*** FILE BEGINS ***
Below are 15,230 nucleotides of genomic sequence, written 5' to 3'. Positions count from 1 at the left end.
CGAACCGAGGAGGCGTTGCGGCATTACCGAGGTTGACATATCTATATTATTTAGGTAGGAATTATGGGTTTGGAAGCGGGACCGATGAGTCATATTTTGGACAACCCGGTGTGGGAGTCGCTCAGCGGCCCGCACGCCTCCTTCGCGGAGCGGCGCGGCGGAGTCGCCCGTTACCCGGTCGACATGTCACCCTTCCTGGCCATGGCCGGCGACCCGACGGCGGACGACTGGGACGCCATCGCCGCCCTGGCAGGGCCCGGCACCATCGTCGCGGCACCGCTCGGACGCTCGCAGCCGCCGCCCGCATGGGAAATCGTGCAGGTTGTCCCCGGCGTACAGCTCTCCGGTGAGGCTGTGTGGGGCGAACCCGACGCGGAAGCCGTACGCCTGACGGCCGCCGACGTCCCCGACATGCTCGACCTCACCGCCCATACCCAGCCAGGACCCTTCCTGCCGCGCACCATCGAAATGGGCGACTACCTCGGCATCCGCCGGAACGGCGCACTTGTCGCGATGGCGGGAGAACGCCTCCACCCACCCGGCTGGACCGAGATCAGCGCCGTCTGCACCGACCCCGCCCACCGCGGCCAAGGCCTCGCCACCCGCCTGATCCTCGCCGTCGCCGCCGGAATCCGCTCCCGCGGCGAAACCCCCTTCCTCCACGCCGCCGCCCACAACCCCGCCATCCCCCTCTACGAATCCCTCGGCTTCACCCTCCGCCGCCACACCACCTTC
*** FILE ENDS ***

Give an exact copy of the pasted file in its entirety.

Below are 15,230 nucleotides of genomic sequence, written 5' to 3'. Positions count from 1 at the left end.
CGAACCGAGGAGGCGTTGCGGCATTACCGAGGTTGACATATCTATATTATTTAGGTAGGAATTATGGGTTTGGAAGCGGGACCGATGAGTCATATTTTGGACAACCCGGTGTGGGAGTCGCTCAGCGGCCCGCACGCCTCCTTCGCGGAGCGGCGCGGCGGAGTCGCCCGTTACCCGGTCGACATGTCACCCTTCCTGGCCATGGCCGGCGACCCGACGGCGGACGACTGGGACGCCATCGCCGCCCTGGCAGGGCCCGGCACCATCGTCGCGGCACCGCTCGGACGCTCGCAGCCGCCGCCCGCATGGGAAATCGTGCAGGTTGTCCCCGGCGTACAGCTCTCCGGTGAGGCTGTGTGGGGCGAACCCGACGCGGAAGCCGTACGCCTGACGGCCGCCGACGTCCCCGACATGCTCGACCTCACCGCCCATACCCAGCCAGGACCCTTCCTGCCGCGCACCATCGAAATGGGCGACTACCTCGGCATCCGCCGGAACGGCGCACTTGTCGCGATGGCGGGAGAACGCCTCCACCCACCCGGCTGGACCGAGATCAGCGCCGTCTGCACCGACCCCGCCCACCGCGGCCAAGGCCTCGCCACCCGCCTGATCCTCGCCGTCGCCGCCGGAATCCGCTCCCGCGGCGAAACCCCCTTCCTCCACGCCGCCGCCCACAACCCCGCCATCCCCCTCTACGAATCCCTCGGCTTCACCCTCCGCCGCCACACCACCTTC